In my anecdotal experience (my symptoms started before the age of 10) I still have rapid cycling and dysphoric mixed manias as an adult. I urge those who are doubtful that rapid cycling bipolar is “real” or that it is somehow less valid to consider that many adults with this phenotype first experienced bipolar symptoms as children.
Recommended reading about bipolar in children
If you want to learn more about bipolar disorder in kids, I recommend the book The Bipolar Child by Demitri Papolos. It is really informative and helped me to better understand myself, as someone who had pediatric onset. I sat down in a library and read it all within a couple of hours.
I’m medication resistant, meaning that meds don’t fully stabilize my cycling. I’ll never be the person who can say “nobody even knows I am bipolar”. In fact, I have to disclose my bipolar disorder to most of the people I work with, due to how it impacts my working hours.
I’ve tried every atypical antipsychotic approved for use in psychiatric patients in the United States except for clozapine (although that has been on the table) plus two typical antipsychotics, three anticonvulsant mood stabilizers, and many other drugs including benzodiazepines, antidepressants, hypnotics, lithium, and so on. I’ve taken the tour.
Currently, this is my regimen: olanzapine, risperidone, lithium, diazepam, and amphetamine salts. I continue to experience symptoms, even with all of that on board. So how do I live and continue to work? The answer is not one-size-fits-all, but for me there are a few key components.
1. Consistent sleep times
I try to go to sleep at the same time every night, and wake up at the same time every morning. Of course it doesn’t always work out that way, but I try. I also make sure not to schedule any meetings that are too late at night, and not to stay out too far into the evening, as both of these things will keep me awake. Each person’s natural bedtime is different, so I can’t tell you what time is correct for you, but for me it’s usually between 10 PM and 12 AM (a fairly wide window, I know).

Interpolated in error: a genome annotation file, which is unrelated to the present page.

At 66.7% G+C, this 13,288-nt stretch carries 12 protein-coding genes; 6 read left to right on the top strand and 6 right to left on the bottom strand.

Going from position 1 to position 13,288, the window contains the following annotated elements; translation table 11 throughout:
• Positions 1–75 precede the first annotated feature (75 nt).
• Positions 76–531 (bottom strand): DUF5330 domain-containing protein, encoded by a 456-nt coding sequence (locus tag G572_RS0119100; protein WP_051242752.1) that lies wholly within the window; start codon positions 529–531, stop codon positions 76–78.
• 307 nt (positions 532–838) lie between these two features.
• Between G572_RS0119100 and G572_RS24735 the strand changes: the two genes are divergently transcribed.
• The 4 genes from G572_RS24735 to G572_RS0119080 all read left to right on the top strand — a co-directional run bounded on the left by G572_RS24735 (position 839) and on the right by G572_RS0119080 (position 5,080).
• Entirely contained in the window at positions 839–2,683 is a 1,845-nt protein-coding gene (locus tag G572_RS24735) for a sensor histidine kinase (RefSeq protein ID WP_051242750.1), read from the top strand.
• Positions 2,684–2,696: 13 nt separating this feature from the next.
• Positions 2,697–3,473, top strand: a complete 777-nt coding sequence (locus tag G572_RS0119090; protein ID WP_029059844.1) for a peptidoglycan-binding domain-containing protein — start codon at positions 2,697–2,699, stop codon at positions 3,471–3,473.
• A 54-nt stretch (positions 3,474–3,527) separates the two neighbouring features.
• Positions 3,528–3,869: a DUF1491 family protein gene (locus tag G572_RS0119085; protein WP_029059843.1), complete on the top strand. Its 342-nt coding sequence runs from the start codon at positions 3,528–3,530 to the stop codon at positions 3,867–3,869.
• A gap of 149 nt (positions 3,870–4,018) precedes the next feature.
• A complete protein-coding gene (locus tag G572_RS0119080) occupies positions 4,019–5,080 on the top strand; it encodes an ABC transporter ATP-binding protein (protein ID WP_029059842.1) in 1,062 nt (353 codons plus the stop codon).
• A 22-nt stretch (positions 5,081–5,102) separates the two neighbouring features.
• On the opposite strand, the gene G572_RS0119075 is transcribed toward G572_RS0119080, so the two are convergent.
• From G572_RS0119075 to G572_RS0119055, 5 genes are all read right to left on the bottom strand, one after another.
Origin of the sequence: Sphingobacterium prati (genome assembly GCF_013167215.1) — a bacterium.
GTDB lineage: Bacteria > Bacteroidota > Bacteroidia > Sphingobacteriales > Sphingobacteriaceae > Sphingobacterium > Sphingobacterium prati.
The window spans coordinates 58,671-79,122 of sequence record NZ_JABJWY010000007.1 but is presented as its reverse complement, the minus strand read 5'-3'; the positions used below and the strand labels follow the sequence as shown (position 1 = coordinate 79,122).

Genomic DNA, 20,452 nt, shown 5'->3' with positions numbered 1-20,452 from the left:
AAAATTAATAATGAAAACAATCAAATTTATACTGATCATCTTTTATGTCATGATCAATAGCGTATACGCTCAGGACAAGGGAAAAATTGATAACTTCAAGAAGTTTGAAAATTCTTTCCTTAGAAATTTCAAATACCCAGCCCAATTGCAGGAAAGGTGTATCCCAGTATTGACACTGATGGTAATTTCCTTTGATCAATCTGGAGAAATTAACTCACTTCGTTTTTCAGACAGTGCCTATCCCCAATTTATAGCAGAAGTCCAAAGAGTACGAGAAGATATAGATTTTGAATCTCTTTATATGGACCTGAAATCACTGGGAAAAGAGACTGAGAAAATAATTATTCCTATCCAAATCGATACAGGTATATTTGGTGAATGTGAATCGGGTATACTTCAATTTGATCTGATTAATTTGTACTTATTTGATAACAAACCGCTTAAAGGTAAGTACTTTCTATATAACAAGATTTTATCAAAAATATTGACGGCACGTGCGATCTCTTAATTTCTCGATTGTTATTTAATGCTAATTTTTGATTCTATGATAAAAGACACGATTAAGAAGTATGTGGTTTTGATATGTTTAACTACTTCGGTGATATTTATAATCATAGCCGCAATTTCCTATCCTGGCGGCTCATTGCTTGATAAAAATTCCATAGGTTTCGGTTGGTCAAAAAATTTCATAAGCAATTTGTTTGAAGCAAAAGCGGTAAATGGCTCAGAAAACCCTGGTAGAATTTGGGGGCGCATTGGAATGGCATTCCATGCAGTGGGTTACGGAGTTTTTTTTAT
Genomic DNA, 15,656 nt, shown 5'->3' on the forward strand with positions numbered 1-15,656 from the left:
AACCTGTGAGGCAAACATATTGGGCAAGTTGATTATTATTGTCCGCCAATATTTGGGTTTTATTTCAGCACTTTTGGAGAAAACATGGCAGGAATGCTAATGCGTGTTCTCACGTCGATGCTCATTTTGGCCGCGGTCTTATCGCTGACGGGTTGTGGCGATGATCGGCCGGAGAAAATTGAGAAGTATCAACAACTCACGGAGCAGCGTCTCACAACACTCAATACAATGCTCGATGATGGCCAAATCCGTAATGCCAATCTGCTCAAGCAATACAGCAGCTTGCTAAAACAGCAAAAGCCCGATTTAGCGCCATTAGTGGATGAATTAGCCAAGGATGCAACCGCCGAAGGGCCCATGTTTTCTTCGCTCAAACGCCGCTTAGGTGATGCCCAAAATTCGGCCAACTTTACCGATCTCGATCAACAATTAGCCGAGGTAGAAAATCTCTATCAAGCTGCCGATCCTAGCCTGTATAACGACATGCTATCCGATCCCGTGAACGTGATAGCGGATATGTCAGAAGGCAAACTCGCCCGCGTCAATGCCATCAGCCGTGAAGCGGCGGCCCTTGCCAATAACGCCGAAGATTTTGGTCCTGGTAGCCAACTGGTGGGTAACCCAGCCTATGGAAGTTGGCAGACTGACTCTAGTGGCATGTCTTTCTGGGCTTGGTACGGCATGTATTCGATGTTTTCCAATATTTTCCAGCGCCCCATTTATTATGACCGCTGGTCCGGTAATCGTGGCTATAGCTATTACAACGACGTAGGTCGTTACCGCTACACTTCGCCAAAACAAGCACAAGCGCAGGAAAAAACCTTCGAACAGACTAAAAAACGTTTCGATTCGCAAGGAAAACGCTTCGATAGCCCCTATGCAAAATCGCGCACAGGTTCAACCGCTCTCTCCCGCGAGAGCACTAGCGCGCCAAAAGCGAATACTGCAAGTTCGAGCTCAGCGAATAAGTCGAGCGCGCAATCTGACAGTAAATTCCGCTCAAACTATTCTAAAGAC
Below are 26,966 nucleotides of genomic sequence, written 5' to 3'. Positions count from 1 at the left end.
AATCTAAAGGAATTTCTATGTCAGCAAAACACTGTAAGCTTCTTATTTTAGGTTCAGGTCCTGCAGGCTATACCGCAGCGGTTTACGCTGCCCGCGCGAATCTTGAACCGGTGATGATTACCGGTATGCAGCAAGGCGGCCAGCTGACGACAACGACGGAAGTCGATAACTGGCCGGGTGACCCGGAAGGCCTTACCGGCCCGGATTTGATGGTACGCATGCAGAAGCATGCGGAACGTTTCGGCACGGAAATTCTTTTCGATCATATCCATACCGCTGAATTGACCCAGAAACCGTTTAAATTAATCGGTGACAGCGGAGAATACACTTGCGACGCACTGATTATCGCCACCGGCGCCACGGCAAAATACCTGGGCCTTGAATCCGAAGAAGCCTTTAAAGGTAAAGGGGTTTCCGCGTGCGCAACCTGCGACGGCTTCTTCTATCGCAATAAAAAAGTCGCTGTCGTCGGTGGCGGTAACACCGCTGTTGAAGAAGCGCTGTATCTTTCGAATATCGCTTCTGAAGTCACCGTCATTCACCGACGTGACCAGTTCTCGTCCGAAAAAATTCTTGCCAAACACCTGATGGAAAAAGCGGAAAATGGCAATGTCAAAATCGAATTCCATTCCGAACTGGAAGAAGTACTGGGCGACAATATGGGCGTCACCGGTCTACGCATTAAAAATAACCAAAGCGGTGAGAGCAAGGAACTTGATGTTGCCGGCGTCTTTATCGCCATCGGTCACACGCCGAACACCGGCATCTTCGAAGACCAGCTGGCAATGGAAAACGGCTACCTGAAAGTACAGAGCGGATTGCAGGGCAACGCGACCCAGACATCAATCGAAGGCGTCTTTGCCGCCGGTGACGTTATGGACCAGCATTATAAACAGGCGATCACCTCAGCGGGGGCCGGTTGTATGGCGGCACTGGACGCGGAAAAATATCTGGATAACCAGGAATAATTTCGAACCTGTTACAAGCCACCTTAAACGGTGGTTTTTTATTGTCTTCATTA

2. Structure during the day
It helps me if I am able to maintain some regularity and consistency throughout my days. Since I’m an academic and my work schedule is flexible, this is something I largely have to impose on myself. When I’m really struggling I’ll schedule events in my Google Calendar, even for things I don’t “have” to do — recreational activities, like video games or watching anime. The point is to stay busy, but not too busy. Make sure to build in plenty of breaks. This also helps me get the things on my to-do list for work done efficiently.
3. Take meds religiously
This one doesn’t need a whole lot of explanation, but it’s an important point. Don’t stop taking your meds. At least for me, it always ends in hospitalization, and that’s a huge disruption to my life even though I’m quite used to it by now. Don’t get me wrong — sometimes hospitalization is necessary. However, it’s best to avoid it as much as possible, so that I can stay in contact with my friends and family.
4. Light and darkness
Research has shown that light/dark cycles have a dramatic impact on bipolar moods. I use a light box (or “sun lamp”) for a couple hours daily in the winter. You can buy a clinical strength sun lamp on Amazon (I am not affiliated, and do not gain anything from this) but be aware that the market is flooded with lamps that are not full clinical strength. The recommended protocol for bipolar disorder is to start at noon for 10 minutes, then add 10 minutes every day until you reach 1 hour. This is because the sun lamp does run some risk of triggering mania. At the same time, when you go to sleep (or ideally, when it’s naturally dark outside) there is an equivalent if not more important factor: darkness. Total darkness at night has been shown to dramatically stabilize patients who did not respond to conventional treatments.
5. Mindfulness and psychoeducation
The point of mindfulness in this context is to be able to recognize what mood state you’re in. Likewise, it helps me to be as educated as possible. I read tons of papers, but these are not super accessible to everyone; if you trust your psychiatrist, I recommend asking lots and lots of questions so that you can understand as much as possible. I also compiled a list of some of my favorite bipolar books. The insight into what you’re going through can save your life, even if it doesn’t change what you’re going through.